Dicks often gets a lot of flack from long-time Doctor Who readers for writing novelizations that were too short and too rushed, but it’s hard to question the talents of a guy who’s able to compress years and years worth of Pertwee’s and Nicholas Courtney’s TV chemistry into a paragraph this short and yet this note-perfect.
Also, because the dialogue in the book is so much more extensive than what we got on TV (presumably all scripted by Robert Holmes’ but trimmed for timing reasons), we also get this exchange, after the Doctor rapidly figures out what the Master’s up to at the space-telescope station:
The Director broke off, looking at the Doctor resentfully. “There really seems to be very little I can tell you.”
“There never is,” muttered the Brigadier.
The plot begins in earnest when the Master, using Rossini as a strong-armed thug, steals a Nestene sphere left over from The Auton Invasion. In the book, dialogue is retained showing that the Doctor tested that sphere, from time to time, as a barometer to gauge if the Nestenes had returned to Earth. This is Terrance getting in his victory lap, triumphantly describing Pertwee’s first story and his own first novelization.
But in the hands of Robert Holmes, the Auton’s second invasion of Earth is no mere photocopy of Spearhead From Space. There are different plot beats here, and a much more jovial turn. The comedic poacher Sam Seeley took up quite a bit of time in the origin story, but here, instead, we get a comedy scientist who becomes a victim of the Master’s killing joke very quickly. Terrance digs into the mind of this character in a passage worthy of Malcolm Hulke himself:
Albert Goodge, a melancholy, balding, bespectacled scientist, drove slowly and cautiously as always along the narrow country lane, plunged in his usual gloom and lost to the beauty of the scene around him. It was a fine day in early summer. Fields and hedges lay bathed in sunshine, birds sangs, lambs gamboled; and Albert Goodge worried about the quality of his packed lunch.
As Goodge natters on for the third time about his hard-boiled eggs, his colleague, the equally doomed Professor Phillips:
hadn’t heard a word of all this. Goodge was always grumbling about something, and most of his colleagues had stopped listening long ago. […] Here in this tiny cabin they were listening to the voices of the stars. And old Goodge was grumbling about boiled eggs!
Goodge on TV was played by the lugubrious Andrew Staines (who’d return again for a less comic bit part in Pertwee’s final TV story), although Alan Willow’s internal illustration looks nothing at all like Staines. But Dicks goes from comedy to tragedy in narrating Goodge’s death from his own POV – one of the few times in the books that we’d feel what death by the Master’s Tissue Compression Eliminator feels like:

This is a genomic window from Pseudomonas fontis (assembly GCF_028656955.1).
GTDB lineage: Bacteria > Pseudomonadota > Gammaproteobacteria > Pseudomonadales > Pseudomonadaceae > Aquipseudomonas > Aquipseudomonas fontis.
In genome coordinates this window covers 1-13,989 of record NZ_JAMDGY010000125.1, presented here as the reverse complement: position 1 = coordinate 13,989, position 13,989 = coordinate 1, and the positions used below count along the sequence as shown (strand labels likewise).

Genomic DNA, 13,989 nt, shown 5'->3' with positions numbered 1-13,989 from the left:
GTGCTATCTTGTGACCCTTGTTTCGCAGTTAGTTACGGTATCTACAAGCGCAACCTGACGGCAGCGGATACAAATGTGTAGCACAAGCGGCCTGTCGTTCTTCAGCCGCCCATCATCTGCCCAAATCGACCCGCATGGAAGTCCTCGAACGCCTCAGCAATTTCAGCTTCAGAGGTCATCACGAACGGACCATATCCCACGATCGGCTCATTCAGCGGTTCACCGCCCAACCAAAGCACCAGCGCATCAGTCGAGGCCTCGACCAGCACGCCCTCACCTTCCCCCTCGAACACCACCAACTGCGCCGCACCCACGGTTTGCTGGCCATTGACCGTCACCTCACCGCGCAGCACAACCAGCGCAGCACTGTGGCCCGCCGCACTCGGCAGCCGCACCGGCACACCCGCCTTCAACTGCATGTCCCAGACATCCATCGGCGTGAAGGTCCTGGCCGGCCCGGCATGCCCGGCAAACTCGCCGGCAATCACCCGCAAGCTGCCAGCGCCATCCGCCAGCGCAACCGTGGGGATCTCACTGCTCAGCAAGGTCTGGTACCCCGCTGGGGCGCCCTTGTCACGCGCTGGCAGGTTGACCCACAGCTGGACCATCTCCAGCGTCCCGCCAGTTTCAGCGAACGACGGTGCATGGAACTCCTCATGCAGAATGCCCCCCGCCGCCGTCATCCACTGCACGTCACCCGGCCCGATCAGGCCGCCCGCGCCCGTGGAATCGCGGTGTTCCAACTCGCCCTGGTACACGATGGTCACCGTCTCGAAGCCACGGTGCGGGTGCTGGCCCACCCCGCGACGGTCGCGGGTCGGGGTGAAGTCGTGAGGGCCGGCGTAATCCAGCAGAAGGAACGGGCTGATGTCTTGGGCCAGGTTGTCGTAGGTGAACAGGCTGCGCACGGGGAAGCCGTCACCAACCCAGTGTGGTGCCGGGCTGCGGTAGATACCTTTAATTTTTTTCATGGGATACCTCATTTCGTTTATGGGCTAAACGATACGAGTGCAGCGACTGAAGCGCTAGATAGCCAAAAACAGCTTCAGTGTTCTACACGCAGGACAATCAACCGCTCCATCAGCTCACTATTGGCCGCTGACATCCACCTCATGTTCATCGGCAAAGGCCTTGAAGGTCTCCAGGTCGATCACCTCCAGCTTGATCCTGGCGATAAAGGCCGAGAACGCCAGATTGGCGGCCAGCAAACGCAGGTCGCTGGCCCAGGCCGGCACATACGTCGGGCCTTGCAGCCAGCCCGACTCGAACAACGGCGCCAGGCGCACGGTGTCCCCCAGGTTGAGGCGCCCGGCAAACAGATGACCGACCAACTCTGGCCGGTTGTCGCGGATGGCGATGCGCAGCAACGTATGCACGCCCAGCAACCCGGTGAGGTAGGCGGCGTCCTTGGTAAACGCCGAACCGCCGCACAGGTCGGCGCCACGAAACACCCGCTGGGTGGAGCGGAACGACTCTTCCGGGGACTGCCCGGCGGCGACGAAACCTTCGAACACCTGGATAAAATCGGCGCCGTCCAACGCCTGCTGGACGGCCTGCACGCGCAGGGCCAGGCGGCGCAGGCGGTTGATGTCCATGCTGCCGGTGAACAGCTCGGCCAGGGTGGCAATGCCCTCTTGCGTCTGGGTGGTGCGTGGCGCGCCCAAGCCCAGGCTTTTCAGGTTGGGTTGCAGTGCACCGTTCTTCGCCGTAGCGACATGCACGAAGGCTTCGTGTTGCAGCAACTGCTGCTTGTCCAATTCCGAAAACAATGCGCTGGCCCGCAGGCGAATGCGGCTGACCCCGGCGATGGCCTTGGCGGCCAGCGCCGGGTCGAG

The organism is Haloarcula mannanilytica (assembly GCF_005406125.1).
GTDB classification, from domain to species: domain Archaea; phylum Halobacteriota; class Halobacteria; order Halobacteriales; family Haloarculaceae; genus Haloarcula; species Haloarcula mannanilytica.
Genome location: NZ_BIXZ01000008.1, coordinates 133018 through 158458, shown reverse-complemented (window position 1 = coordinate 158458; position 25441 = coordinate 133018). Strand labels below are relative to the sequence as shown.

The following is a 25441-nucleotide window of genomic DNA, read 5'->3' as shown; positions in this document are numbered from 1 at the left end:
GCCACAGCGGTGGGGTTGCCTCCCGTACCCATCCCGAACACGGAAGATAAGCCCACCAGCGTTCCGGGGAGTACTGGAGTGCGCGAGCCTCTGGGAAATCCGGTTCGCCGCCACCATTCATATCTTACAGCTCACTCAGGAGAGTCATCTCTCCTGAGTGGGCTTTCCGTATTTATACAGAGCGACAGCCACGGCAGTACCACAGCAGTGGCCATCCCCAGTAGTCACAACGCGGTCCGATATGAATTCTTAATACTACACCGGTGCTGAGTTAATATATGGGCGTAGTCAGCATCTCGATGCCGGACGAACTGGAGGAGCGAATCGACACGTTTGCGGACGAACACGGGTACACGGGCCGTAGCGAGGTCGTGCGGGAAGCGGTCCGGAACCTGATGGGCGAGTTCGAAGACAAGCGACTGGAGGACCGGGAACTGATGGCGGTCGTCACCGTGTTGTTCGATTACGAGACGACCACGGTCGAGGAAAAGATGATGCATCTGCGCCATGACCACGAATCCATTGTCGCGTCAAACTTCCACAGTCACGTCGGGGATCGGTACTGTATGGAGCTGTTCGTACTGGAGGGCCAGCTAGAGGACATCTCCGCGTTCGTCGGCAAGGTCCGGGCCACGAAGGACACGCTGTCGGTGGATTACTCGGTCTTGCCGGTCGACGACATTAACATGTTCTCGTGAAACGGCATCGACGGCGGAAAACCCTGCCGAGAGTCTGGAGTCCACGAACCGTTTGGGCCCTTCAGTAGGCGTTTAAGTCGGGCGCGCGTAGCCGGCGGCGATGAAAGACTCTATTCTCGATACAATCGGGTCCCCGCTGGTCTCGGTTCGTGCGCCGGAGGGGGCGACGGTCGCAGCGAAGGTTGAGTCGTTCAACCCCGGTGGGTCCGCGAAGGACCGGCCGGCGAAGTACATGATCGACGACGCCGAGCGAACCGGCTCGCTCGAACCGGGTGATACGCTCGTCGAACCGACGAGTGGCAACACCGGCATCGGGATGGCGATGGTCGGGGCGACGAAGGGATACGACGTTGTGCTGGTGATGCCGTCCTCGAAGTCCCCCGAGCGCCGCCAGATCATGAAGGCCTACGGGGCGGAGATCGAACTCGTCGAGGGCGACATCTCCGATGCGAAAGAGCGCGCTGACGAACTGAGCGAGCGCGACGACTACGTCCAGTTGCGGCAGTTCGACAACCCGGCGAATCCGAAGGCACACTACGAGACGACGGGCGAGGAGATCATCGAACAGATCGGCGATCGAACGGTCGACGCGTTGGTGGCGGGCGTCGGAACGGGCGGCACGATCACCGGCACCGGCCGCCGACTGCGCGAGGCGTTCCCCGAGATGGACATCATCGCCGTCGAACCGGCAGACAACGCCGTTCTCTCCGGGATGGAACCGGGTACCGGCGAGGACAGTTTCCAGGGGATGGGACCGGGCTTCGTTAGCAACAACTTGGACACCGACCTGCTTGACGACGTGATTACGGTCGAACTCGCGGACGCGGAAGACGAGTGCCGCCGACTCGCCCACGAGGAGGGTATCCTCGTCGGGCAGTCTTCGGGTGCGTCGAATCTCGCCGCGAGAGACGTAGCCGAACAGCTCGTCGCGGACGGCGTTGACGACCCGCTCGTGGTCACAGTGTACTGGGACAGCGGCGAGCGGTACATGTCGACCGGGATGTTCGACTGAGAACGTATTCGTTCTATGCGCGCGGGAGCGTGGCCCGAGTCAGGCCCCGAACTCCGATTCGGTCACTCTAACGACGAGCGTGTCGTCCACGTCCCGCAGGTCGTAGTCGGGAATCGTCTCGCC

He caught a quick glimpse of a bearded man in the doorway, covering him with a squat, oddly shaped gun. There was a crackle of power and Goodge felt as if his whole body was being clamped in a giant fist and squeezed, squeezed. He seemed to be shrinking, rushing down the wrong end of a telescope into blackness.
The Master has plenty of henchmen to keep him busy in this story, even after Rossini’s usefulness ends. The main dupe utilized by the master is Rex Farrel (a very young, pre-Davros, Michael Wisher), weak son of a domineering father, and inept head of a failing plastics’ factory. Dicks, as Hulke often does, constantly sounds the theme of just how inadequate Rex feels:
Rex settled himself in the big chair. Somehow, he always felt lost in it, swallowed up by its sheer size. As a child, visiting his father in this same office, he had been allowed for a treat to sit in the big chair and swivel it to and fro. He braced himself, sitting up straighter. Things were different now. At last his father had retired, and he was the boss.
But not for very long. The cunningly disguised “Colonel Masters” arrives, having selected Farrel’s factory as a spearhead for the Auton invasion because Farrel, “weak and indecisive… would make an excellent pawn in the Master’s game”. Dicks reminds us: “Dominated by his father all his life, conditioned to obedience from early childhood, Farrel was an easy victim”.
But the Master, of course, henchmen or no henchmen, won’t find such an easy time of it once he meets up with the Doctor …
Next Time: The second Auton invasion brings two things. Daffodils, and terror. And I’m fresh out of daffodils.